Two marvellous gifts from you today. One was this musing on family ties — yes, you and I are at the “leading edge” of our families. I’m happy that my extended family, such as it is, lives but a half hour away. I’m sad — and, I must confess — a little envious of your extended family, because mine is so small. Four of us can fit into a Honda Fit together, and that’s all there are. When I die, there will only be one person left in the world with Taylor genes.

    The second gift was the Robbie Robertson song. Beautifully sung, beautifully produced and recorded. All those musicians, all around the world, were HIS extended family.

    Jim T

    • Isabel Gibson says:

      Jim T – I guess family size is relative (no pun intended). With 2 aunts, I feel as if my family is small: my husband had 12 aunts/uncles. But I take your point. On the other hand, maybe your extended family includes the writers, editors, church members, and blog readers you’ve accumulated over the years.

  3. Mary Gibson says:

    Such a lovely post!

    We too are taking longer to rebound from the ‘travel’ (24 hours elapsed time) which I really think is more significant than the time zone difference. You captured the experience beautifully (“running from cabin to cabin”).

    The reunion reaffirms that ‘being there’ infinitely surpasses Zoom. We see it on our home turf, where last night we attended a milestone birthday for one of the next generation. We missed countless such events over the past 38 years. As I’ve said to my Berlin daughter, once you put down roots in another country you are forever ‘torn’. Worthwhile though the experience was, it is also, always, good to be home.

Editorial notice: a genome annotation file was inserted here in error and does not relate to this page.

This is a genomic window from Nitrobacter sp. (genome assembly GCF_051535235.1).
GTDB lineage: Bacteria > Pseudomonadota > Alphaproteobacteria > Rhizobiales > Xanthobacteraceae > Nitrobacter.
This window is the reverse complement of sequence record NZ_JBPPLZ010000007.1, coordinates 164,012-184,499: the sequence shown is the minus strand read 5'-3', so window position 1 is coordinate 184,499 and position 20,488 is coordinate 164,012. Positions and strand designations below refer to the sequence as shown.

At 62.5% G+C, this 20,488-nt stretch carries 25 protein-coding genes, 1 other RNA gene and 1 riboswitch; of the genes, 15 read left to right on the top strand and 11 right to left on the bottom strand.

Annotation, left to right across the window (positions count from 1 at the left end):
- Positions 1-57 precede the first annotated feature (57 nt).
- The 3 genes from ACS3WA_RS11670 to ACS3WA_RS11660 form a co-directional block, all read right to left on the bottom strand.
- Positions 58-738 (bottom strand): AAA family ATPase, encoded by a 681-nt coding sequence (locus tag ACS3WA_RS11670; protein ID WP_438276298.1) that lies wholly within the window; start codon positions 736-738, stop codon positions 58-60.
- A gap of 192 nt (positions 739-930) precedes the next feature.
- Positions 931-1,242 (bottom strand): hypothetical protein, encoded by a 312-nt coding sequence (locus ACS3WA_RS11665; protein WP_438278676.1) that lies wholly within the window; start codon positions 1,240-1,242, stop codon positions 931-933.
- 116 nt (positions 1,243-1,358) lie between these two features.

• Isabel Gibson says:

      Mary – 🙂 Yes, in families as in public policy, there are no solutions, only trade-offs.

  4. Your previous comment “in families as in public policy” came home to roost. We had a reunion of sorts with our fractured family last weekend. Our oldest son and his youngest (18) son came with my husband’s older daughter from his previous marriage. The occasion is their father’s sharply declining health and my readiness to see the house my sister left to me renovated (by the architect son) and sold. One of our sons here, who is partway to a separation, joined us for the “campfire” circles of reminiscing and talks about possible future plans for our property. I was astonished at the revelations in our little group, including the name change of the estranged daughter from her half-sister, which the latter has kept secret for at least a decade. I have much to ponder and not much time in which to do so. Your comment has a ring of truth that I find helpful!

    • Isabel Gibson says: